"Consumers can be deceived and misled by the misuse of the 'organic' label on personal care products," said Dr. Urvashi Rangan, Ph.D., Director of Technical Policy at Consumers Union. "The Federal Trade Commission must act quickly and decisively to ensure consumers' ongoing trust in the 'organic' label for all products, including personal care."

To date, the FTC has not responded to the complaint.

Legal Complaint to Compel the USDA to Stop Organic Cosmetics Fraud

See right-hand column for complaint and exhibits.

In January 2010, the Organic Consumers Association, along with certified organic personal care brands Dr. Bronner's Magic Soaps, Intelligent Nutrients, and Organic Essence, filed complaint with the USDA National Organic Program (NOP) requesting action on the widespread and blatantly deceptive labeling practices of leading “organic” personal care brands, in violation of the federal organic law.

The complaint, filed on behalf of the estimated 50 million consumers of organic products, urges the USDA to regulate cosmetics as they do food. The complaint argues that, because of USDA inaction, products such as liquid soaps, body washes, facial cleansers, shampoos, conditioners, moisturizing lotions, lip balms, and make-up are advertised, labeled and marketed as “organic” or “organics” when, in fact, the products are not “organic” as understood by reasonable consumers.

In June 2010, the Organic Consumers Association submitted a letter to the USDA National Organic Program (NOP), following up on the complaint submitted in January, informing the NOP that each of the relevant organic groups in the US, including the Organic Trade Association, Consumers Union, Cornucopia Institute and Whole Foods Market, have are united in favor of NOP regulation of organic personal care.

To date, the USDA has not responded to the complaint.

National Organic Standards Board Tells USDA: "Stop Organic Body Care Fraud!"

In 2009, the USDA National Organic Standards Board (NOSB) passed a recommendation for "Solving the Problem of Mislabeled Organic Personal Care Products." The recommendation urges the USDA National Organic Program (NOP) to make sure that any use of the word "organic" on a personal care product is backed up by third-party certification to USDA organic standards.

Currently, as the recommendation describes, "at a given retailer, one may find personal care products such as shampoos and lotions labeled as 'organic' with no clear standards or regulatory underpinning for the organic claim - and unless the product is specifically labeled as 'USDA Organic,' the word 'organic' may be used with impunity. Manufacturers of personal care products that contain organic ingredients are hindered by a thicket of competing private standards and confusion regarding the applicability of the NOP to their products. Transactions lack the regulatory clarity that applies under the NOP to food products that contain organic ingredients."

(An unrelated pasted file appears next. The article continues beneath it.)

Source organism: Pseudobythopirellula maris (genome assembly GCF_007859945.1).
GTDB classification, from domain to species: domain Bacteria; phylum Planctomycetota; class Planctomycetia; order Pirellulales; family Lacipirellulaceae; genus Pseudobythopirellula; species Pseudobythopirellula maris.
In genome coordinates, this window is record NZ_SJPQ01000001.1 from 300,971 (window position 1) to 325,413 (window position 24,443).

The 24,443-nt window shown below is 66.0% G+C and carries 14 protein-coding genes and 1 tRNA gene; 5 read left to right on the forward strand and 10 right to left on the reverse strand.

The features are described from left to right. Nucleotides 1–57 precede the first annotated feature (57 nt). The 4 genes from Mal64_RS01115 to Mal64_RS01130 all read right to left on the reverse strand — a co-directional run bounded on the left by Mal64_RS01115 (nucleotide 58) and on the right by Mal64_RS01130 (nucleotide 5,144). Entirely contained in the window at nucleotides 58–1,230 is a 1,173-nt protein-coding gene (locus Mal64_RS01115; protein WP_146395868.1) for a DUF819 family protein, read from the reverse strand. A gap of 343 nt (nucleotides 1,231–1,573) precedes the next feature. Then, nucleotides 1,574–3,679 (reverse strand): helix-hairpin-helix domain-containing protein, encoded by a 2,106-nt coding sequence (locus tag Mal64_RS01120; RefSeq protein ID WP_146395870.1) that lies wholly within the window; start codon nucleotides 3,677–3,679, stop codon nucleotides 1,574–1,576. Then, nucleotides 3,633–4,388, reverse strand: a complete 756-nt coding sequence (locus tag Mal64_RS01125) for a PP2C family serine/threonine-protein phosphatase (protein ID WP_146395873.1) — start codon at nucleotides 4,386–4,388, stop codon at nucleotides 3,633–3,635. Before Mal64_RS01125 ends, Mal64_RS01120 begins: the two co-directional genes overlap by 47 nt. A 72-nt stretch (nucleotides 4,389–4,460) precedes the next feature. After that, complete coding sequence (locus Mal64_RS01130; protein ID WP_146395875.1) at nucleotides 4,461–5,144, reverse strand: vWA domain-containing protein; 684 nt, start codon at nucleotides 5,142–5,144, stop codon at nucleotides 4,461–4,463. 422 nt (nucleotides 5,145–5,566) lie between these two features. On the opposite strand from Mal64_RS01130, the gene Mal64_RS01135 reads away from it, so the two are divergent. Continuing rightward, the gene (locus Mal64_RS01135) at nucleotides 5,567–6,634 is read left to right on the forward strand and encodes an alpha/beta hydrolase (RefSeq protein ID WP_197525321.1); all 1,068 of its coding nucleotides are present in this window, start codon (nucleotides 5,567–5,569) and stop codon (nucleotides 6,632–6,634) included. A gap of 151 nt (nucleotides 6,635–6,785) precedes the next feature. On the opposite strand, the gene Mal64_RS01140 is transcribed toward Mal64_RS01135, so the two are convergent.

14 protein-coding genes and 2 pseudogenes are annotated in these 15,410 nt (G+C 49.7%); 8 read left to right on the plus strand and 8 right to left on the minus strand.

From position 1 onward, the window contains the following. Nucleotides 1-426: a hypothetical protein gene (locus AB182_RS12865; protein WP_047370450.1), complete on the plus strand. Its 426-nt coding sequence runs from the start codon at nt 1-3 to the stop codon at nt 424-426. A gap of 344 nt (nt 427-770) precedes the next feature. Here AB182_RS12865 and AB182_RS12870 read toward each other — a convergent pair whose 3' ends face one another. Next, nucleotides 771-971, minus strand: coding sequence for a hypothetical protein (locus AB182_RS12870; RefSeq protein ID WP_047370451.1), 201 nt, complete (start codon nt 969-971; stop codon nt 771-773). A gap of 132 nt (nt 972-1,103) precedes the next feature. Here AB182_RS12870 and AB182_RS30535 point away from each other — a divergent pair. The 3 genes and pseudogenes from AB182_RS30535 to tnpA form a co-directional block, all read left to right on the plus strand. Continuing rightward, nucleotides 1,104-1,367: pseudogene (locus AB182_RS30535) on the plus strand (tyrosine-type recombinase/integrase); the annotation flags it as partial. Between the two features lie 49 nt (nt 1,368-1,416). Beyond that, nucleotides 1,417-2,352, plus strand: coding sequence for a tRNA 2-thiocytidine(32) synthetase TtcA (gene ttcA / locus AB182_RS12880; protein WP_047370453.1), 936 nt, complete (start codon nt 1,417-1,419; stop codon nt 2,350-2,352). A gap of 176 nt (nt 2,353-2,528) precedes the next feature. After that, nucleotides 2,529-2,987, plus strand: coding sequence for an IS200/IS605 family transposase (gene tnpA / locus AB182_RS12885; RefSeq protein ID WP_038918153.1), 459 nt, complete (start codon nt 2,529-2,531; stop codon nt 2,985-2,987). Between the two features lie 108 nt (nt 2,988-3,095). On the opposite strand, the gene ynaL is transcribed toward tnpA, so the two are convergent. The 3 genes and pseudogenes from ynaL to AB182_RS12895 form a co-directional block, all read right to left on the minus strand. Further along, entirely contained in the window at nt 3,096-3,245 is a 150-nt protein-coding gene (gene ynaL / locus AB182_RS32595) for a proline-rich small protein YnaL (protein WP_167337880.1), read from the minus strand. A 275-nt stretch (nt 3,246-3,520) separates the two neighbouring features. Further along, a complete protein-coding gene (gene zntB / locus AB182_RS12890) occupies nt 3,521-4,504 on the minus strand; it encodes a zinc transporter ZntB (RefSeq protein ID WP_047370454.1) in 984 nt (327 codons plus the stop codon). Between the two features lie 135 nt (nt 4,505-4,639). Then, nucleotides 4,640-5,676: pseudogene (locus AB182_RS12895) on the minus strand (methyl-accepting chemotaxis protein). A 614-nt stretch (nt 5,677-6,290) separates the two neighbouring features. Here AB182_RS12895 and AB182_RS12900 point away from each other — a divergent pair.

The Organic Consumers Association sees this recommendation as a preliminary victory for its Coming Clean campaign to rid store shelves of products that are falsely advertised as "organic." The USDA has long resisted policing the market for organic personal care products. Even USDA Deputy Secretary Kathleen Merrigan, an advocate for organic agriculture, has expressed reluctance. In response to an OCA letter-writing campaign urging her to go after personal care products that are falsely advertised as organic she wrote, "The USDA regulates organic personal care products only if they are made up of agricultural ingredients. We have no standards for personal care products and have no plans to develop standards at this time."

Her statement is at once confusing and disappointing. Organic personal care products that are made up of agricultural ingredients are the ones that are most likely to be genuine USDA-certified products. It's the personal care products that are made from synthetic, petroleum-based ingredients that are falsely advertised as "organic" that we need her to regulate.

Furthermore, OCA doesn't want the USDA to create standards for organic personal care products. We just want them to enforce the current agricultural standards in personal care, like they do when conventional foods are mislabeled as organic.

Panic
Tired of companies and retailers selling bodycare products as Organic when they are not really Organic?
Take matters into your own hands:
1. Print Panic! This product is not organic! stickers here. (This PDF is set up to print 30 stickers on a sheet of Avery 48160 address labels.) Use where necessary to alert the public to this ongoing sham.
2. Ask your local store to stop selling products that are falsely labeled organic.
Print & deliver the Coming Clean Letter to Retailers.
Does Your Local Store Have Organic Cosmetics Integrity Policy? Find out here!
3. Take Action! Send this alert to the USDA and national retailers to stop organic bodycare fraud!
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COMPLAINT

Complaint To USDA Re: Organic Fraud In Cosmetics Sector

exhibits
Organic Cheater Brand Labels and/or Ads: